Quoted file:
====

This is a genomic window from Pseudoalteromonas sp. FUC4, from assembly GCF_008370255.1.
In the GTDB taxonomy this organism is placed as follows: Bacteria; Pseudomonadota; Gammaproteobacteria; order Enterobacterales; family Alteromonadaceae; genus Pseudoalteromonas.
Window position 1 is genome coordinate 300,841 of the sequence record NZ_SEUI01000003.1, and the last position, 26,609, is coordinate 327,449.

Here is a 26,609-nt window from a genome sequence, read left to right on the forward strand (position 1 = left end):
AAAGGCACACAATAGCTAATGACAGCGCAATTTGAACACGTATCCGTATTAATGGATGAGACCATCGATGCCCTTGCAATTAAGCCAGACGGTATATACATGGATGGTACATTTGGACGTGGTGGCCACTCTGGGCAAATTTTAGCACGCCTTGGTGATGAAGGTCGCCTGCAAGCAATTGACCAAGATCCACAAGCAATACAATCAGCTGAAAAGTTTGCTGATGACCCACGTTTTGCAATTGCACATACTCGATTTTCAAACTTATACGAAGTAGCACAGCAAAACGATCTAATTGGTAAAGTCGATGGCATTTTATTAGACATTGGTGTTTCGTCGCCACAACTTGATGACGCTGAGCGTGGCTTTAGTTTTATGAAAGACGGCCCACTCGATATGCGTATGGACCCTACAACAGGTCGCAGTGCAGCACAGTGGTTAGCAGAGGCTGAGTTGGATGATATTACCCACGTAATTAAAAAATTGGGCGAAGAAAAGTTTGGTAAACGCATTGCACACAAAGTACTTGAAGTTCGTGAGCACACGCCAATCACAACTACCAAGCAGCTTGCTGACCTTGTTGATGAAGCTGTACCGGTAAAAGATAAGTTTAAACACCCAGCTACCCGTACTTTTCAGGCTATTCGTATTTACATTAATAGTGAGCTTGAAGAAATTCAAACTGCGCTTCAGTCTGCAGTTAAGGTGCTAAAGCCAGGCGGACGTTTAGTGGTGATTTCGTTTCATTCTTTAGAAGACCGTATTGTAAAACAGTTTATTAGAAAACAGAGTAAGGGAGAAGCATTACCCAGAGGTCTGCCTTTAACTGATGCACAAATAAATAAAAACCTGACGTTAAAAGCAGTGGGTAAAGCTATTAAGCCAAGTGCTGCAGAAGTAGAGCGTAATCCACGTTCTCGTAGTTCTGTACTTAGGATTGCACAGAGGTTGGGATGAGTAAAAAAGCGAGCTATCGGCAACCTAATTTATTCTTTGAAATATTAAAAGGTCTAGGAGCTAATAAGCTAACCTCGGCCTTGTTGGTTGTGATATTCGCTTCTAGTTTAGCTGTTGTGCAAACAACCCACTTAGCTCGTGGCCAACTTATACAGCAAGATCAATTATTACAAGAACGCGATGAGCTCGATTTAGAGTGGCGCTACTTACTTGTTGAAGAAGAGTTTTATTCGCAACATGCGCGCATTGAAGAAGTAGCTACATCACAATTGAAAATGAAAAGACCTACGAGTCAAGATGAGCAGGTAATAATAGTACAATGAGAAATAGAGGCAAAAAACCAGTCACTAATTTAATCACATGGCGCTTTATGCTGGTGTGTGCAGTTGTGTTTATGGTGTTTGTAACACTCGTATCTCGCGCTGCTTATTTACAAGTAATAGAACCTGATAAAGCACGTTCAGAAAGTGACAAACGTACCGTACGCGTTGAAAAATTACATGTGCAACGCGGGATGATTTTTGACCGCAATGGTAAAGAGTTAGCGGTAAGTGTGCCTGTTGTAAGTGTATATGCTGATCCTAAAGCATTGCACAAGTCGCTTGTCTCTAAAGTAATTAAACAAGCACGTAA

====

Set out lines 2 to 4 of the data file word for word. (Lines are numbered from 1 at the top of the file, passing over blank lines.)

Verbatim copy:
In the GTDB taxonomy this organism is placed as follows: Bacteria; Pseudomonadota; Gammaproteobacteria; order Enterobacterales; family Alteromonadaceae; genus Pseudoalteromonas.
Window position 1 is genome coordinate 300,841 of the sequence record NZ_SEUI01000003.1, and the last position, 26,609, is coordinate 327,449.

Here is a 26,609-nt window from a genome sequence, read left to right on the forward strand (position 1 = left end):